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Books for those in ministry organizations who desire to take their leadership, teams, governance, and ministry effectiveness to the next level.

21 Apr '13

Organizational cultures that support the mission

Posted by T.J. Addington in organizational culture
We often just don't think about it. Every organization has a stated mission or purpose but many do not have an internal organizational culture that is designed to support that mission. It is, perhaps, why we don't deliver on our purpose as well as we could be.

For instance, the mission statement of ReachGlobal - the mission I give leadership to - is to glorify God by multiplying healthy churches among all people. The key words there are multiplication and health. Both of those commitments require an internal culture of multiplication as well as a culture of health. It is not possible to see healthy churches multiplied without healthy personnel and it is not possible to actually multiply unless it is an intentional part of the culture since addition rather than multiplication is the default setting of most people.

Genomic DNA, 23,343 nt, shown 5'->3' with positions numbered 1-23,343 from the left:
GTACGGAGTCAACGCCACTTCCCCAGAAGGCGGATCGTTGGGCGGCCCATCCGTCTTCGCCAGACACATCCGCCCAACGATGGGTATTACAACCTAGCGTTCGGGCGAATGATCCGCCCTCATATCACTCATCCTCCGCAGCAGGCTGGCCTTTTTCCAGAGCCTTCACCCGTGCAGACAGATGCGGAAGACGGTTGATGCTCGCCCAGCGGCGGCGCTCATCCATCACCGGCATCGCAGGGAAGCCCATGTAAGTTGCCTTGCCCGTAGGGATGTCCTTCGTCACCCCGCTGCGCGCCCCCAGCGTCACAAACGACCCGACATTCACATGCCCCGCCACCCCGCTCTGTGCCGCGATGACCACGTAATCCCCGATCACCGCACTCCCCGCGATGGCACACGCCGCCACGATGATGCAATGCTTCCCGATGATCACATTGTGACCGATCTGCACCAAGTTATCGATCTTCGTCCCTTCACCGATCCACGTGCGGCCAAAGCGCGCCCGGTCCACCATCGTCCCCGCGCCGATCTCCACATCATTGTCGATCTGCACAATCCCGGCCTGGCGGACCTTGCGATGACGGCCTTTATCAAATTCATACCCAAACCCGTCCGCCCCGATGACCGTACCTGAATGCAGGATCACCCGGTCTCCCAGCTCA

Church leaders talk a lot about unity and love but if those kinds of values are not lived out by boards and staff it will likely not be lived out in the congregation either. Not only that but when the internal culture of an organization does not match its stated purposes it creates legitimate questions in the minds of many as to whether its leadership is truly serious about their stated purposes. 

I often speak with organizational staff about the lack of empowerment in their ministry. The senior leader talks the empowerment talk but the organizational culture does not empower - usually because the senior leader does not. It is an obvious case of cultures that don't match commitments and it is deeply frustrating to those affected.

Organizational culture matters a great deal. Often our cultures are accidental cultures as there has not been intentionality in their creation. The best cultures are clearly articulated, highly intentional and seriously lived out by leadership and staff.

Something to remember is that both  insiders and outsiders can read the culture of your organization. They can tell if it is intentional or accidental. They can also read whether it healthy or unhealthy and finally whether it supports your stated purposes. Often their commitment to the organization is directly influenced by what they  observe.